Elderly, unfit patients

There are only limited treatment options for elderly, unfit patients with multiple comorbidities. In the case of asymptomatic patients with nonbulky disease, low Ki-67 levels and normal blood counts, initial therapy may be deferred until the onset of disease symptoms [53]. For symptomatic patients, less aggressive treatment regimens may be used, such as rituximab in combination with low-dose bendamustine [54] or oral chlorambucil [10]. Rituximab monotherapy may be another option for elderly patients unable to tolerate chemotherapy. However, in contrast to the findings in FL, patients receiving prolonged treatment with single-agent rituximab did not show an improved clinical response [55]. Maintaining the balance between durable remission and treatment-induced toxicity is particularly challenging, and patients are strongly encouraged to obtain treatment within the context of a clinical trial.

Table 3. Novel agents for the treatment of relapsed/refractory MCL [79].
DrugClinical development phaseDrug classMode of action
Temsirolimus [74] Phase IIIInhibitor of mammalian target of rapamycin (mTOR)Derivative of rapamycin, an agent exhibiting antifungal, immunosuppressant and anti-tumour activities. Inhibits the effects of mTOR, an important cell cycle-regulatory protein.
Everolimus (RAD001) [75, 80] Phase II  
Deforolimus [81] Phase II  
Bortezomib [72, 82, 83, 84] Phase IIProteasome inhibitorsInhibition of proteasome actions, cell cycle arrest, induction of apoptosis.
Carfilzomib (PR-171) [85, 86] Phase I  
Lenalidomide [87, 88, 89, 90] Phase IIImmune modulatory drugs Immune modulator, affecting both cellular and humoral immunity. Also shown to have anti-angiogenic properties.
Flavopiridol [91, 92] Phase IICyclin-dependent kinase (CDK) inhibitorsInhibitor of cyclin-dependent kinases leading to cell cycle arrest.
PD0332991 [93] Phase I  
Ibrutinib [78] Phase IIBruton’s tyrosine kinase (BTK) inhibitorInduces apoptosis and inhibits cellular migration and adhesion in malignant B-cells.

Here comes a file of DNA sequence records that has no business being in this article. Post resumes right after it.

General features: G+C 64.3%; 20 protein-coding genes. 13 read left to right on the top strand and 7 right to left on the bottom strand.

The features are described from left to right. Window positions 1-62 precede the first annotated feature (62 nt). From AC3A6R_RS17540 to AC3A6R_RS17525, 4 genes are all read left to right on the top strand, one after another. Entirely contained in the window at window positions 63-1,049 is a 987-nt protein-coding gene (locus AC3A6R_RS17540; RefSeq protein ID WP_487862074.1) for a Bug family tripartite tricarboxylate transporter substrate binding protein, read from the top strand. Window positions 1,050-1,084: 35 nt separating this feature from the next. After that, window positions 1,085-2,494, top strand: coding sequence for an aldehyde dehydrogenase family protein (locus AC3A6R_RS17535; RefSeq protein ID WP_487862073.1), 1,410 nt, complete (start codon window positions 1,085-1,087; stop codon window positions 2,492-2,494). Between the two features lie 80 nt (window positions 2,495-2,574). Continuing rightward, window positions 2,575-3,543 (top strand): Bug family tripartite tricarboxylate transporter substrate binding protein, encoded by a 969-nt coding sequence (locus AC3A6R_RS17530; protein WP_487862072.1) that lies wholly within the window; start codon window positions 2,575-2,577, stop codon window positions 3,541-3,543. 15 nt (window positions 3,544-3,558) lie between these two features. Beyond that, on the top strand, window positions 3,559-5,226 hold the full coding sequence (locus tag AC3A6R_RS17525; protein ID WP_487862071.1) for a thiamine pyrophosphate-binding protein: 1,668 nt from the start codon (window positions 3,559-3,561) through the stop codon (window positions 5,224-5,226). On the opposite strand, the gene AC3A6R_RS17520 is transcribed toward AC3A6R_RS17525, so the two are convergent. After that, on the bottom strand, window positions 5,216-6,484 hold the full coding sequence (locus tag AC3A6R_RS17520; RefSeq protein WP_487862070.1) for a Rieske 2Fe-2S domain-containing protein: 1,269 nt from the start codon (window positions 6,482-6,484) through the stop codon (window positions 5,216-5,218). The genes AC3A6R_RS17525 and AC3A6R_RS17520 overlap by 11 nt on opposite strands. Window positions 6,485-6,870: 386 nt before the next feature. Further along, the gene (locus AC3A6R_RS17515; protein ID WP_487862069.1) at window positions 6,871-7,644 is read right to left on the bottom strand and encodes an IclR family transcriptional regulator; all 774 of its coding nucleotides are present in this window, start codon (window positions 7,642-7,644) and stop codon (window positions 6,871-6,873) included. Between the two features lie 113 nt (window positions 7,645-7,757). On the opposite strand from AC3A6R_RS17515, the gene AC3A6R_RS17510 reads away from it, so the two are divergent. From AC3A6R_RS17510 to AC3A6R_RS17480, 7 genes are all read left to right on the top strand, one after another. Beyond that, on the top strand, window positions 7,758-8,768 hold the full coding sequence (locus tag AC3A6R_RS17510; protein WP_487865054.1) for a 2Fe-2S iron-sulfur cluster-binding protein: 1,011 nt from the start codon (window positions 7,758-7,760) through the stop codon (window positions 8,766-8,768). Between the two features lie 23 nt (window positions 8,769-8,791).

CAL-101 (GS-1101) [94, 95, 96] Phase IPI3-kinase inhibitorInduces apoptosis and reduces cell viability.

Treatment of relapsed disease

Despite the improved activity of first-line treatment, nearly all MCL patients experience relapse. There is a lack of randomised trials comparing the relative survival advantages of various second-line options. In general, patients with relapsed disease can be broadly classified into those who are transplant-eligible, and those for whom transplant is not an option.

Transplant-eligible patients

Regardless of the induction regimen, consolidation therapy with SCT is a key option for patients who experience relapse [56]. HDT followed by ASCT is recommended for eligible patients who did not undergo this as part of their first-line treatment. Allogeneic SCT is a possibility for young, fit patients with no signs of CNS disease and who have a compatible donor [57]. An analysis of the long-term outcomes (median follow-up 56 months) of 35 patients with relapsed/refractory MCL who underwent nonmyeloablative allogeneic SCT revealed a median PFS duration of 60 months, while the median OS was not yet reached. The 6-year actuarial PFS and OS rates were 46% and 53%, respectively [58]. Nevertheless, mortality due to graft-versus-host disease and secondary infections are major limiting factors, and careful patient selection remains a key factor in the outcome of this treatment modality [53, 59].

Patients not eligible for transplantation

Relapsing patients who are not eligible for SCT have very few options, aside from receiving treatment with new agents in a clinical trial. In the cases where the duration of remission was longer than 12 months, the patient may be rechallenged with the same induction regimen. Generally, non-cross-resistant regimens are used. Outside of clinical trials, the combination of rituximab plus chemotherapy according to the patient’s performance status forms the basis of treatment, supplemented by rituximab maintenance therapy where possible [60, 61]. There is no regimen that has been shown to be superior, although several combinations have been tested in this patient subset, including bendamustine [62], R-bendamustine [63–65], R-FC [66] and R-FCM [67]. Treatment with single-agent radioimmunotherapy is another option in the relapsed setting [68].